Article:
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"Speak for Yourself" - Karen's Short & Pithy Quarterly Newsletter

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By Karen Cortell Reisman

You may be asking, "What's the Anaphora Effect?"

In honor of Martin Luther King Jr.'s American federal holiday marking his birthday, celebrated this week, I want to share one of the genius components of his famous "I Have a Dream" speech delivered in 1963 during the March on Washington for Jobs and Freedom.

He used the Anaphora Effect exquisitely.

Definition of Anaphora: It's the repetition of words at the start of successive clauses, phrases or sentences.

Why use Anaphora phrases? To create a rhythm, heighten emotion, and add emphasis to make the message easier to remember.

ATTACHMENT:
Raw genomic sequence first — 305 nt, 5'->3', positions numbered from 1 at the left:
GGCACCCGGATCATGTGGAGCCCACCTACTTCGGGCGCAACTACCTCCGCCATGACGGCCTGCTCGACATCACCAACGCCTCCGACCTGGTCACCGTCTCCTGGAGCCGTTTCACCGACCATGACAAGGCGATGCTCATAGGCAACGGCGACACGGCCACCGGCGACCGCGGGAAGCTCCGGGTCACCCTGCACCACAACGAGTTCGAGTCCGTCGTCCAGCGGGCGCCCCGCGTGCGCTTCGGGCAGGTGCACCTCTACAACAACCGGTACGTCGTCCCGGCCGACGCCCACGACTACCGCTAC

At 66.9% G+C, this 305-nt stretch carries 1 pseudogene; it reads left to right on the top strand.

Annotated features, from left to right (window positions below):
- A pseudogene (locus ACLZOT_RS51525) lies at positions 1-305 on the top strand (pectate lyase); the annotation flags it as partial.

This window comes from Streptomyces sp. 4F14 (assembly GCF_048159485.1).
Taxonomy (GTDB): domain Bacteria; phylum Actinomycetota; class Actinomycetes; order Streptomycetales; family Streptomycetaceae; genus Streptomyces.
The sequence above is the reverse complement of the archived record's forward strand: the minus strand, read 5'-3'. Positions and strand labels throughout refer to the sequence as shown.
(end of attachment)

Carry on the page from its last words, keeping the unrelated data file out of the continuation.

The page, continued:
In MLK's famous speech:

  • "Now is the time" is repeated three times in the sixth paragraph.
  • "One hundred years later", "We can never be satisfied", "With this faith", "Let freedom ring", and "free at last" are also repeated.
  • Of course, the most widely cited example of anaphora is found in the often quoted phrase "I have a dream", which is repeated eight times as King paints a picture of an integrated and unified America.

You might have learned in your English writing classes to not repeat words too often in written form. It depends. Using a catchy phrase can enhance your email or Chairman's Report.

Your Speak For Yourself© challenge: use the Anaphora Effect to create more buy-in during your speeches.


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